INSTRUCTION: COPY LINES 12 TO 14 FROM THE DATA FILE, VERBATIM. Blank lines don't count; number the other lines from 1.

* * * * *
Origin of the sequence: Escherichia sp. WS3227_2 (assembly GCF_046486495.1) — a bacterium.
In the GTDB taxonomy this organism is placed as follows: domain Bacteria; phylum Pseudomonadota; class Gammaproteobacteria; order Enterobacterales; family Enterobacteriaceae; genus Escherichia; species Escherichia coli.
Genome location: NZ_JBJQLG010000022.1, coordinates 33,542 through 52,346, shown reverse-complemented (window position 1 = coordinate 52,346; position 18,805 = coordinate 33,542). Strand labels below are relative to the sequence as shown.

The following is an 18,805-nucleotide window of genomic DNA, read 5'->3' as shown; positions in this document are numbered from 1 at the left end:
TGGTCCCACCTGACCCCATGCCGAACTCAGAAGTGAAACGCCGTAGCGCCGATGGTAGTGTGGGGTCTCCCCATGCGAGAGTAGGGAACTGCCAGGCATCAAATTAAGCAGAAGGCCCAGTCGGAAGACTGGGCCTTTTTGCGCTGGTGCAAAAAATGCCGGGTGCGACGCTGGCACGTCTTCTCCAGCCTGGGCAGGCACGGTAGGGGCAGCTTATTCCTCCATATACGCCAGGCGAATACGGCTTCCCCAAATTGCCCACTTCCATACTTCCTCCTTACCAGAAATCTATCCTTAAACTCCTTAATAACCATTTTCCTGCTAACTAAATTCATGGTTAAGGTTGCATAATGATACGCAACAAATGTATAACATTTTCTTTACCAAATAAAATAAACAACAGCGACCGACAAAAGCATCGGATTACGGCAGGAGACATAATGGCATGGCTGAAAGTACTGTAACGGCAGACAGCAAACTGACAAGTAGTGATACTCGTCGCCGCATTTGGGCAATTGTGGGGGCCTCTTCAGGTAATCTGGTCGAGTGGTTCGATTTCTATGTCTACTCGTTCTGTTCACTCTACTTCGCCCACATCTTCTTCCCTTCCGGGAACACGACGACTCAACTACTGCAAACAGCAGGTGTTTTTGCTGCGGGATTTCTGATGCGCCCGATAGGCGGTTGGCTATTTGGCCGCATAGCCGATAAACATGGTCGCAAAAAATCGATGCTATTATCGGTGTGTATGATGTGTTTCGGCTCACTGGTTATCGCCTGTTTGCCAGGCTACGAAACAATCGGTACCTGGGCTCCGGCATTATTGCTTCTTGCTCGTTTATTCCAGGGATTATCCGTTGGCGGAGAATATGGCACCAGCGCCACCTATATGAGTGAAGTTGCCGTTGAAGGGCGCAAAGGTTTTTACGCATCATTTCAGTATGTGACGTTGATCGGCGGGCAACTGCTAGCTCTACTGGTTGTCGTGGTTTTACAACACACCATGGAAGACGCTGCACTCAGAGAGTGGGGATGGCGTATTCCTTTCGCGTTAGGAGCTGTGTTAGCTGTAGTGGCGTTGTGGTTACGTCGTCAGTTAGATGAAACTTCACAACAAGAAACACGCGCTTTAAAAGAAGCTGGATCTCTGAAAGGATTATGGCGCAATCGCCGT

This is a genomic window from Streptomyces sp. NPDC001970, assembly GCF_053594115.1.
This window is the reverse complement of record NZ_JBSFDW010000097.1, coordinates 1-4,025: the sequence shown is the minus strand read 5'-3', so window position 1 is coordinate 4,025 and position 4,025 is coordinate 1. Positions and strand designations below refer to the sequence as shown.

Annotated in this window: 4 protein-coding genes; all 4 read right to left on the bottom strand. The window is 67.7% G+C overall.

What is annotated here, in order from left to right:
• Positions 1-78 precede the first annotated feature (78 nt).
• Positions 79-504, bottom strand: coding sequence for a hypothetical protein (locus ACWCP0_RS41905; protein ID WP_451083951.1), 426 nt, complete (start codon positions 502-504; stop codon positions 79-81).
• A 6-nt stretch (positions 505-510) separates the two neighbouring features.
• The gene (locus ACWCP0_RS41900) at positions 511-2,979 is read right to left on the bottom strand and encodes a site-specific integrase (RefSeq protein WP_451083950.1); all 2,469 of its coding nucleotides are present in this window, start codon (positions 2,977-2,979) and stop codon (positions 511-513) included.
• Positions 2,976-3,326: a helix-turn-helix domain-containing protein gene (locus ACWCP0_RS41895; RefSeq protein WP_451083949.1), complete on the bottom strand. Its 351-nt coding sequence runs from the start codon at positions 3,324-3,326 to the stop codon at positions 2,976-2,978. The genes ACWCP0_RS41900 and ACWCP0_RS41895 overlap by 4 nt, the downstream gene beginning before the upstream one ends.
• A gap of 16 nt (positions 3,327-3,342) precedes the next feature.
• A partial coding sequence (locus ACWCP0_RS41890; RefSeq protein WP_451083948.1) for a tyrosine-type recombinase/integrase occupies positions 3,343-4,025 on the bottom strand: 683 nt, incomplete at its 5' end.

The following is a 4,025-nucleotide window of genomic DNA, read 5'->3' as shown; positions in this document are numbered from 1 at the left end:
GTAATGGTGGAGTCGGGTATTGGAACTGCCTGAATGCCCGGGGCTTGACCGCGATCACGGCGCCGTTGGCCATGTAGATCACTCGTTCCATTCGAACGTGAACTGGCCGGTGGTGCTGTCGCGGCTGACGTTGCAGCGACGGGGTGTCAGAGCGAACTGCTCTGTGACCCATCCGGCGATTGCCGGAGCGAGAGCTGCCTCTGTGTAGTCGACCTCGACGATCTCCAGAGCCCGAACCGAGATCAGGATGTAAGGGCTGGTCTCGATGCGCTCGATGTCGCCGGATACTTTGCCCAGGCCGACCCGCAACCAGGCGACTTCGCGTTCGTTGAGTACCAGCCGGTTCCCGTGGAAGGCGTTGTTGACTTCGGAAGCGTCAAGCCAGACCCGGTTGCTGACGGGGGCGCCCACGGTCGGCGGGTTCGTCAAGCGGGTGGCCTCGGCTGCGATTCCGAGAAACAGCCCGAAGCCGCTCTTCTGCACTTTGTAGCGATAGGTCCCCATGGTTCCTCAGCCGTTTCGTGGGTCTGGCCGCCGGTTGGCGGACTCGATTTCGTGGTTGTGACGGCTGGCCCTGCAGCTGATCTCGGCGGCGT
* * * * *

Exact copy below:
• A 6-nt stretch (positions 505-510) separates the two neighbouring features.
• The gene (locus ACWCP0_RS41900) at positions 511-2,979 is read right to left on the bottom strand and encodes a site-specific integrase (RefSeq protein WP_451083950.1); all 2,469 of its coding nucleotides are present in this window, start codon (positions 2,977-2,979) and stop codon (positions 511-513) included.
• Positions 2,976-3,326: a helix-turn-helix domain-containing protein gene (locus ACWCP0_RS41895; RefSeq protein WP_451083949.1), complete on the bottom strand. Its 351-nt coding sequence runs from the start codon at positions 3,324-3,326 to the stop codon at positions 2,976-2,978. The genes ACWCP0_RS41900 and ACWCP0_RS41895 overlap by 4 nt, the downstream gene beginning before the upstream one ends.